EppsNet Archive: Books

2023: The Year in Books

 

These are the books I read in 2023, roughly in the order listed. The ratings are mine. They don’t represent a consensus of opinion. Books of the Year: The Life Before Us by Romain Gary (fiction), and Where Are the Customers’ Yachts by Fred Schwed (non-fiction). My Library at LibraryThing Read more →

The Three Keys to Success by Claudine Gay

 

View this post on Instagram A post shared by President Donald J. Trump (@realdonaldtrump) Read more →

True and False Statements About Trans People

 

Report: Trans People Seven Times More Likely Than Cisgender People to Experience Violence In California An annual report detailing how many Californians were the victims of violence over the past year finds a slight dip in reported violence among most populations, but a sharp increase in reported violence against transgender people. — sfist.com (emphasis added) Nothing I say here is intended to disparage trans people . . . I’m fine with adults doing what they want, dressing the way they want, acting the way they want, with a few minor restrictions — keep your hands to yourself, that sort of thing. I don’t really care about trans people. But I take exception to being lied to by people advancing an agenda. That said, the report mentioned in the article above is based on the fourth annual California Violence Experiences Survey, conducted by UC San Diego and Tulane University. If you… Read more →

Book Banning

 

Biden administration to appoint anti-book ban coordinator as part of new LGBTQ protections — cbsnews.com Oh, I’ve got the perfect candidate! This guy: Seriously though, what does LGBTQ have to do with book banning? Book banning has a long history completely unrelated to LGBTQ, and the book banning that is attributed to LGBTQ seems to be either fake or due to the age-inappropriateness of the material. Read more →

There Are Only Individual People

 

Why not . . . hold that some persons have to bear some costs that benefit other persons more, for the sake of the overall social good? But there is no social entity with a good that undergoes some sacrifice for its own good. There are only individual people, different individual people, with their own individual lives. Using one of these people for the benefit of others, uses him and benefits the others. Nothing more. What happens is that something is done to him for the sake of the others. Talk of an overall social good covers this up. (Intentionally?) To use a person in this way does not sufficiently respect and take account of the fact that he is a separate person, that his is the only life he has. He does not get some overbalancing good from his sacrifice, and no one is entitled to force this upon… Read more →

2022: The Year in Books

 

These are the books I read in 2022, roughly in the order listed. The ratings are mine. They don’t represent a consensus of opinion. Books of the Year: On the Edge of Reason by Miroslav Krleža (fiction) and Night Train by Martin Amis (contemporary fiction). My Library at LibraryThing Read more →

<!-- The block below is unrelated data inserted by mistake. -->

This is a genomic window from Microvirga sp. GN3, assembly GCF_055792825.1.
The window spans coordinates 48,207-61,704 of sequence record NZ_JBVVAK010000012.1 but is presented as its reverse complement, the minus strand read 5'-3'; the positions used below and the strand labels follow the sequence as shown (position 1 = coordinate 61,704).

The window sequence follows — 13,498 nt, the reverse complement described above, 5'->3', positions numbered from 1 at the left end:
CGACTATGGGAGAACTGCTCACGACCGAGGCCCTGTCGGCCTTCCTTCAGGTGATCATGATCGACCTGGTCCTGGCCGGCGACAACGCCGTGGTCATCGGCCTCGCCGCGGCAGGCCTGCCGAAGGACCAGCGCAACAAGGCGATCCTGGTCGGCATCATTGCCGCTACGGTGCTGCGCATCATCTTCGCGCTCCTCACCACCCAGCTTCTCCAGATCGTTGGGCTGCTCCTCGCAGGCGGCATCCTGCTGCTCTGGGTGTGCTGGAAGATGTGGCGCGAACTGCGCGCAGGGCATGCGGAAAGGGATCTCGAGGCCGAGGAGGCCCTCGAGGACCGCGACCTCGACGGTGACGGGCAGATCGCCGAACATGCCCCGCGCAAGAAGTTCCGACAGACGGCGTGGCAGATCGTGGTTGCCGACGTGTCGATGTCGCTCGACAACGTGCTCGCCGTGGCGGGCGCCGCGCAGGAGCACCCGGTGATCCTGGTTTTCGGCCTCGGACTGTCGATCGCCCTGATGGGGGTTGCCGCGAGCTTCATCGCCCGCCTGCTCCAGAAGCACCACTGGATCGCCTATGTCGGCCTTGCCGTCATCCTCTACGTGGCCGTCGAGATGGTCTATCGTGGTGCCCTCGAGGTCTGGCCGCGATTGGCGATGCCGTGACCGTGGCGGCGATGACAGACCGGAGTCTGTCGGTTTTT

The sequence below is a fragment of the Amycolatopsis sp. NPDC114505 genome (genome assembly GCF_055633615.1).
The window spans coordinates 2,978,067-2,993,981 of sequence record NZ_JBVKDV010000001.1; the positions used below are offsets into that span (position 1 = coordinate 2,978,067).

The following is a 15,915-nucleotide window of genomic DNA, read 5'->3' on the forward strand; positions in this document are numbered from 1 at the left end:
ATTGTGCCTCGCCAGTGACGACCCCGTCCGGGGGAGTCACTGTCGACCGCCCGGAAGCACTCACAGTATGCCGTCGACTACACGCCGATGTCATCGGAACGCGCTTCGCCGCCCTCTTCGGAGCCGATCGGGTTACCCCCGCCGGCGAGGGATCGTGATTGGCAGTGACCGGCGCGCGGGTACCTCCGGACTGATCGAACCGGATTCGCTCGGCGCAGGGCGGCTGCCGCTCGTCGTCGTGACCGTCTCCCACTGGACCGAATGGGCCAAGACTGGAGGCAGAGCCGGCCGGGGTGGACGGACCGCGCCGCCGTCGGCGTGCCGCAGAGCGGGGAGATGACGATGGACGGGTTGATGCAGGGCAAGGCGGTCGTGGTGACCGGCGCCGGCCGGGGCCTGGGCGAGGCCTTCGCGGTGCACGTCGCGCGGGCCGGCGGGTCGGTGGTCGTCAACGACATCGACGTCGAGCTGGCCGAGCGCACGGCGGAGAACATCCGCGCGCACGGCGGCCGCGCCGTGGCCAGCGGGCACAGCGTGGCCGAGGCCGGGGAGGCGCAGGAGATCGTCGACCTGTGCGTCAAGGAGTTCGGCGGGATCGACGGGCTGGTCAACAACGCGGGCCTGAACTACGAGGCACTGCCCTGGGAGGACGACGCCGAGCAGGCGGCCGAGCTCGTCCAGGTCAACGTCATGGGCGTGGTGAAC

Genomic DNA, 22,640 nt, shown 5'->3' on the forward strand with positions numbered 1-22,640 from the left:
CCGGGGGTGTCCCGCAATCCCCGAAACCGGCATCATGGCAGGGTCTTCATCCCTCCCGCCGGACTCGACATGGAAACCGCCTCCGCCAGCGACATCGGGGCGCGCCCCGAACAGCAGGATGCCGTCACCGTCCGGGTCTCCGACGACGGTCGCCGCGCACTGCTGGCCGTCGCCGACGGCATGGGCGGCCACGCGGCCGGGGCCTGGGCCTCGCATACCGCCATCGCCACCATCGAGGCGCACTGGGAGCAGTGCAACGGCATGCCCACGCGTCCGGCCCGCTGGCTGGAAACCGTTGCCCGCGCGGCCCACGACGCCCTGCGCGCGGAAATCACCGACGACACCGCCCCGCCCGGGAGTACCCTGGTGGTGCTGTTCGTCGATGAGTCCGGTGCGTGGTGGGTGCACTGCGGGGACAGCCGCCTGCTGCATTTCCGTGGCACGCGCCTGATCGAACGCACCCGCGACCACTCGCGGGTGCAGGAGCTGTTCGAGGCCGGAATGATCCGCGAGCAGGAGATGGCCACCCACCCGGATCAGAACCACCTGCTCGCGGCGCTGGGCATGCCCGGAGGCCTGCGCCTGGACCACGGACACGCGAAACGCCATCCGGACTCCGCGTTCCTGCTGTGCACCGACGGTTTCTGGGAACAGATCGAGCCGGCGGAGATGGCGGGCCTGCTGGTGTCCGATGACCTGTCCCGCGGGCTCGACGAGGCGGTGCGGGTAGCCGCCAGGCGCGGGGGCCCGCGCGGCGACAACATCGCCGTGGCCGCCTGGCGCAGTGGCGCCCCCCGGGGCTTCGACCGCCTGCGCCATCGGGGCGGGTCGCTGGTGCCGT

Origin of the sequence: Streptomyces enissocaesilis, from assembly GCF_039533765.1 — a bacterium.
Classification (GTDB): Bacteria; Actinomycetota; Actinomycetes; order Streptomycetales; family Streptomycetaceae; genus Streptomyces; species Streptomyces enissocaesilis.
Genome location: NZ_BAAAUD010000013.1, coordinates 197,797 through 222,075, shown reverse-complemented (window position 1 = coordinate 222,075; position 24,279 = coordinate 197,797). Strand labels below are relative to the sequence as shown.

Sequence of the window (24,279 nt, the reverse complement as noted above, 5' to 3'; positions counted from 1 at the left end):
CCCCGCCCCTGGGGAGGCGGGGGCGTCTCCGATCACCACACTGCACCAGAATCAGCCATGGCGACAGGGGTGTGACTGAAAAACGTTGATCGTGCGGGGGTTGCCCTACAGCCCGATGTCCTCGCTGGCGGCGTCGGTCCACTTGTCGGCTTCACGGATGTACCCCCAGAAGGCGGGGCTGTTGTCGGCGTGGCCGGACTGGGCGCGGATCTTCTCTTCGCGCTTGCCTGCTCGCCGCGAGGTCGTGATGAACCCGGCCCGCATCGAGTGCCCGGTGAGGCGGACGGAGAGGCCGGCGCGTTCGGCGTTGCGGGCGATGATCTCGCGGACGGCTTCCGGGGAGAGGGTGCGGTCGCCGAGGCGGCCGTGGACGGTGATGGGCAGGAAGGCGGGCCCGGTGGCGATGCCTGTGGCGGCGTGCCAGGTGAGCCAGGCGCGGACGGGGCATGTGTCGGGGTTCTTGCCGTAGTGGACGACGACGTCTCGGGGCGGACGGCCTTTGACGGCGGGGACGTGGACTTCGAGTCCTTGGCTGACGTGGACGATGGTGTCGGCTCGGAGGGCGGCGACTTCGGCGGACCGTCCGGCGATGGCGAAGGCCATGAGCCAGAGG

Individuals Have Rights

 

Individuals have rights, and there are things no person or group can do to them (without violating their rights). So strong and far-reaching are those rights that they raise the question of what, if anything, the state and its officials may do. . . . Our main conclusions about the state are that a minimal state, limited to the narrow functions of protection against force, theft, fraud, enforcement of contracts, and so on, is justified; that any more extensive state will violate persons’ rights not to be forced to do certain things, and is unjustified; and that the minimal state is inspiring as well as right. Two noteworthy implications are that the state may not use its coercive apparatus for the purpose of getting some citizens to aid others, or in order to prohibit activities to people for their own good or protection. — Robert Nozick, Anarchy, State, and Utopia Read more →

EppsNet Book Reviews: Night Train by Martin Amis

 

A police officer investigates the apparent suicide of a longtime friend. There are layers here. Peel them away and each one is darker than the last. If you have someone on your gift list who you’d like to see become so depressed that they end their own life, give them this book. Rating: Read more →

The Management of the Life of the People

 

Even in [1931] the Macmillan Report could already speak of “the change of outlook of the government of [England] in recent times, its growing preoccupation, irrespective of party, with the management of the life of the people” and add that “Parliament finds itself increasingly engaged in legislation which has for its conscious aim the regulation of the day-to-day affairs of the community and now intervenes in matters formerly thought to be entirely outside its scope.” — F.A. Hayek, The Road to Serfdom Read more →

It Wasn’t Much Good for Reading, But . . .

 

I recently read Omon Ra, a Russian novel that I’d heard good things about. I didn’t really like it at all. This afternoon, I saw some kind of a large black pincher bug on the living room carpet. My copy of Omon Ra was lying nearby and I picked it up and smashed the bug with it. So I can’t say that the book was a complete waste of money . . . Read more →